1. Bunsen says:

Finer mesh may help a bit, but that’s usually not the weak link if you’ve followed the “holes smaller than 1/10th of a wavelength” rule of thumb. Leakage normally happens where the layers of mesh don’t quite make electrical contact, even though they may be overlapping (either they’re only touching in a few places or oxides and stuff are preventing metal-to-metal contact). Large overlaps provide some capacitive coupling, which helps even when conductive contact is absent or spotty.

Once you’ve established good contact around all the edges of your mesh and are looking to get still better shielding, then moving to a finer mesh or solid walls becomes a relevant consideration.

9. Suppose you are using tin foil and grounding the cage, and your circuit under test is a resonant circuit. (In particular, I have an LC circuit and drive it with 100 watts of power.)

The capacitance of the cage will affect the resonance of the circuit, yes? If the C in your LC system is 0.5 pF or so, the cage will add significantly to that and change the frequency of oscillation.

Also, if you make the cage bigger, the area goes as the square of the radius, so a bigger box makes for a bigger parasitic capacitance.

Is all that the right analysis?

1. Bunsen says:

A larger cage does have greater area, but it allows you to get the surfaces further apart. If you’re keeping the device approximately in the middle of the box, capacitance between parts of your device and the box walls will be smaller for a larger box.

Whether the capacitance between the box and the relevant bit of your circuit is any significant fraction of 0.5pF depends completely on what you’ve built and how. A device built following good RF design habits shouldn’t notice the box in the slightest unless you’ve set an exposed part of the device very close the metal (or if it has an antenna that you’re also putting in the box), because those habits are built around preventing that kind of uncontrolled parasitic interaction.

2. BillSF9c says:

> The capacitance of the cage will affect the resonance of the circuit, yes?

But with equal on the “far side” & there being an infinite number of equal near and far sides, I thought the issue was moot.

10. I’m guessing that grounding does NOT matter because the RF radiation already has an extremely easy path to ground (i.e. through the air right from the transmit antenna). Your shield wouldn’t really be giving the RF any better path to ground.

1. Mark Lamb says:

Grounding at higher frequencies is a pain in the ass; grounding this cage with a good solid wire is about as effective as letting it float. wide braid would be good; like for example the shielding on coax cable. Strip the insulation off some coax; use it as a gasket around the removable side and get it tight and well connected; and bury the other end of the cable deep and long as you can.

Beware absolutely goofy things happening in the presence of lightning.

2. I think grounding may become more important if there are cables going out of the box. Though if the cables are shielded and shield is properly connected to box, the cage is effectively extended for the length of the cable.

11. CA says:

I did this to my house when building it, only partially intentionally. I grew up in an area where Adobe-style construction is very popular and somewhat mandatory in some communities. To get the stucco to adhere to the outside of the house, I used a very fine (1/16th inch) metal mesh with the borders folded over (So both pieces are sandwiching each other). For the windows, I used some that were specifically designed to block out UV and bright lighting by sandwiching a metallic plastic in between the glass layers (The plastic is very similar to what is used in anti-static bags). The windows also had a metal frame that I was able to use some conductive glue to attach to the mesh of the walls.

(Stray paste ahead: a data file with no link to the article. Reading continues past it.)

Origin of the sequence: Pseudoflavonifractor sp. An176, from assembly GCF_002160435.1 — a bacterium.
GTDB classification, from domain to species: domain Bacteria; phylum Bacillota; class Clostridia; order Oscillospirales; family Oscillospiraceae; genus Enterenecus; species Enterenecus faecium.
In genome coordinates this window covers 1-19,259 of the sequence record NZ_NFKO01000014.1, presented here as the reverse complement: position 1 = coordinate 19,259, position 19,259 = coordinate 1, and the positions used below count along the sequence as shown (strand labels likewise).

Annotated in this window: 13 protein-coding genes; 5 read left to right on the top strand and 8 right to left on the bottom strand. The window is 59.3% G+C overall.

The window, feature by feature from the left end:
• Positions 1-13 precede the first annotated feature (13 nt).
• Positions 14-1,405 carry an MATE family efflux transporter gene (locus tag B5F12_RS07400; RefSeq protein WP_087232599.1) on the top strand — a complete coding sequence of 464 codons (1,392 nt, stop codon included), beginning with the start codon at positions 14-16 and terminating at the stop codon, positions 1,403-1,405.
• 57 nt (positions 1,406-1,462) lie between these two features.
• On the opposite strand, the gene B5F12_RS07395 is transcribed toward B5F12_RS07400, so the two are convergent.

The entry way was designed as an airlock / mud room type design to prevent cool air from escaping, but also causes the cage to remain unbroken even with one of the doors open. Both the front and back doors are designed like this. Really, the only holes in the cage are the galvanized air exhaust vents in the roof and where the power lines enter the house (Although I am working on combining a pair of construction generators to build a power conditioner / flywheel. So might enclose it into its own cage in the garage). I get my internet via fiber optics and elected not to have any other form of communication line installed (there really isn’t any point in this day and age). I have cell service via a micro-cell I have on my network.

I originally built my house this way just because I noticed it was possible without too much effort and money, but now I’ve been getting into tinkering with RF and its really coming in handy.

12. Here is an improved design with a great demo for those that think people need meds who have thoughts regarding corruption and directional energy weapons and/or wireless systems being malicious:

1. I use 325 stainless steel mesh screen cut to fit the inside of the NIDO powdered milk can lid to complete the metal lining of my milk can I’ve used for close range determinations when radio directional finding.

I also made sure to use aluminum screen for the intakes and exhausts on my farm building that is steel lined though still have room to improve where more elaborate designs use, special I think, copper screen lined windows or maybe there are tints that are effective in more than the AM range I’ve researched.

At higher frequencies in microwaves and higher… solid metal welded seams are required and special reflective materials don’t hurt either, i.e. say like certain oxides when you hit the IR range and lead in the ionizing range is more commonly known.